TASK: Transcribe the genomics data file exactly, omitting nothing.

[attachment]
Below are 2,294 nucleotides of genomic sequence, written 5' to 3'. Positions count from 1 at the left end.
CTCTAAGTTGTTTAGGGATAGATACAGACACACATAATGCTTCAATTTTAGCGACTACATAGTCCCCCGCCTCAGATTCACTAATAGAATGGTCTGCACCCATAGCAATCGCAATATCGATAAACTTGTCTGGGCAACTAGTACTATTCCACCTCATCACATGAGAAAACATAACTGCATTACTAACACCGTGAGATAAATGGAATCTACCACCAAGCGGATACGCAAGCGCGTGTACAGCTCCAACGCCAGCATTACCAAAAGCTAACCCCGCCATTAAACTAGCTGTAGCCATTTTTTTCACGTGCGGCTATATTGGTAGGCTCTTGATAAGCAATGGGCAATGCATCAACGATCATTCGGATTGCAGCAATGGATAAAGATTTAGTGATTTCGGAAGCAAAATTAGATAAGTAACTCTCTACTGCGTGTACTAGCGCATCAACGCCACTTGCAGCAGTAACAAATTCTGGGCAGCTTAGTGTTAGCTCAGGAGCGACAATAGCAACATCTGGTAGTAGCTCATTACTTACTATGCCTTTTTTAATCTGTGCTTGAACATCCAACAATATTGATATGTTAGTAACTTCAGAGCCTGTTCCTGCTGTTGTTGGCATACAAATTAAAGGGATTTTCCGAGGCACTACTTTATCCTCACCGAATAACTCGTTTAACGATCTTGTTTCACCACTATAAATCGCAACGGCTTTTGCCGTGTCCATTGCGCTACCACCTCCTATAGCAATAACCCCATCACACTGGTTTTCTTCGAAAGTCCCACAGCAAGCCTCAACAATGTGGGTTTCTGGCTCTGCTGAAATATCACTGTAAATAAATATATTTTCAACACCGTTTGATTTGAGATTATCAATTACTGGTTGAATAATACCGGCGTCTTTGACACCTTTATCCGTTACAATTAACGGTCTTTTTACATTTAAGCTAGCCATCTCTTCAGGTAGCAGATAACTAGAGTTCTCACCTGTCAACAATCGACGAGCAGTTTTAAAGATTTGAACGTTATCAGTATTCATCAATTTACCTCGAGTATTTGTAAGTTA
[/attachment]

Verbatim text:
Below are 2,294 nucleotides of genomic sequence, written 5' to 3'. Positions count from 1 at the left end.
CTCTAAGTTGTTTAGGGATAGATACAGACACACATAATGCTTCAATTTTAGCGACTACATAGTCCCCCGCCTCAGATTCACTAATAGAATGGTCTGCACCCATAGCAATCGCAATATCGATAAACTTGTCTGGGCAACTAGTACTATTCCACCTCATCACATGAGAAAACATAACTGCATTACTAACACCGTGAGATAAATGGAATCTACCACCAAGCGGATACGCAAGCGCGTGTACAGCTCCAACGCCAGCATTACCAAAAGCTAACCCCGCCATTAAACTAGCTGTAGCCATTTTTTTCACGTGCGGCTATATTGGTAGGCTCTTGATAAGCAATGGGCAATGCATCAACGATCATTCGGATTGCAGCAATGGATAAAGATTTAGTGATTTCGGAAGCAAAATTAGATAAGTAACTCTCTACTGCGTGTACTAGCGCATCAACGCCACTTGCAGCAGTAACAAATTCTGGGCAGCTTAGTGTTAGCTCAGGAGCGACAATAGCAACATCTGGTAGTAGCTCATTACTTACTATGCCTTTTTTAATCTGTGCTTGAACATCCAACAATATTGATATGTTAGTAACTTCAGAGCCTGTTCCTGCTGTTGTTGGCATACAAATTAAAGGGATTTTCCGAGGCACTACTTTATCCTCACCGAATAACTCGTTTAACGATCTTGTTTCACCACTATAAATCGCAACGGCTTTTGCCGTGTCCATTGCGCTACCACCTCCTATAGCAATAACCCCATCACACTGGTTTTCTTCGAAAGTCCCACAGCAAGCCTCAACAATGTGGGTTTCTGGCTCTGCTGAAATATCACTGTAAATAAATATATTTTCAACACCGTTTGATTTGAGATTATCAATTACTGGTTGAATAATACCGGCGTCTTTGACACCTTTATCCGTTACAATTAACGGTCTTTTTACATTTAAGCTAGCCATCTCTTCAGGTAGCAGATAACTAGAGTTCTCACCTGTCAACAATCGACGAGCAGTTTTAAAGATTTGAACGTTATCAGTATTCATCAATTTACCTCGAGTATTTGTAAGTTA